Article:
No way to pick judges for the Supreme Court
Monday, April 11, 2005
Barely more than a year after being elected, Prime Minister Paul Martin is backing briskly away from a key electoral promise to give Parliament the right to review appointments to the Supreme Court.
This week, Justice Minister Irwin Cotler announced the workings of what he fondly calls the promised "reform" of the recommendation process. It is a long way from the full and open review Martin had suggested would be allowed.
Under Cotler's proposal, future Supreme Court judges would be drawn from a confidential shortlist of three candidates approved in advance by an ad-hoc advisory committee, including opposition MPs. But significantly, a future judge would not be required to appear before a parliamentary committee for public vetting. Cotler described his proposed change as fulfilling the government's commitment to bring more transparency to the appointment of Supreme Court judges.
That is true only considering it could scarcely bring any less transparency than under the current system, in which the list of candidates is never revealed and the public is told nothing until a name emerges. Canadians know more about the process of selecting a pope than we do about what goes into selecting our high-court judges.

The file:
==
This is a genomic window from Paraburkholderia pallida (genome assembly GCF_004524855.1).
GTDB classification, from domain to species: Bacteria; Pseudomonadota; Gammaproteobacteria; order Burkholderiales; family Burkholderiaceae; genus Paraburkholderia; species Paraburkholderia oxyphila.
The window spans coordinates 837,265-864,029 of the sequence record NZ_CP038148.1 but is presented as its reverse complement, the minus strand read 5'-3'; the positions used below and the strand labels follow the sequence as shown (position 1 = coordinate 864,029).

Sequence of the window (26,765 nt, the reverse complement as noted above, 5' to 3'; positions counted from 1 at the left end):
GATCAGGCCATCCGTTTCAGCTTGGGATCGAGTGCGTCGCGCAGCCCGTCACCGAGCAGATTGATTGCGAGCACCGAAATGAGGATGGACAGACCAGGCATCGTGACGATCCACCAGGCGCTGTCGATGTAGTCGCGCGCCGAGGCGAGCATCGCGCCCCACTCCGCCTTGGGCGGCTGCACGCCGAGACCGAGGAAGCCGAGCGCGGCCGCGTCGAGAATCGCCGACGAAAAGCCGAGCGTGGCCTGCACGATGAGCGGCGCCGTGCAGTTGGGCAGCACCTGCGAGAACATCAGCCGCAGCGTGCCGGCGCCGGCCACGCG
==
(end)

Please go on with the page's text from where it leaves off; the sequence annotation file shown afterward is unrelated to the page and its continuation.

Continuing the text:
This "reform" of Cotler's falls so far short of the Liberal promise that it cannot fairly be described as a reform at all.
In fact, it seems just more of the same condescension toward the voter so openly on display when Cotler showed up to answer questions about Rosalie Abella and Louise Charron, 24 hours before they were appointed to the country's top court last summer.
The two women were not subjected to any questioning at all. They were not even on hand for the hearing, whose participants were given only a day to review the nominees' past rulings and only one afternoon to question Cotler.
Canada today is a constitutional democracy. Since the adoption in 1982 of the Canadian Charter of Rights and Freedoms, courts have become much more vigorous in interpreting our laws. This makes the Supreme Court enormously powerful, so that the selection of members of that body is of critical importance to all Canadians.
It is outrageous that Canadians still find themselves with absolutely no right to know anything about the men and women who are under consideration to sit on that court.
No one is recommending a U.S.-style free-for-all. But frankly, even that might be an improvement, in terms of the "democratic deficit" candidate Martin loved to talk about, over the system that Canadians have now, which is pure pre-glasnost Kremlin. [...]
Supreme Court justices make decisions that directly affect the lives of Canadians. Before anyone is given that power, he or she should be prepared to stand up in an open, public forum and let us see who they are.
© The Gazette (Montreal) 2005
Originally, but no longer, at The Gazette (Montreal)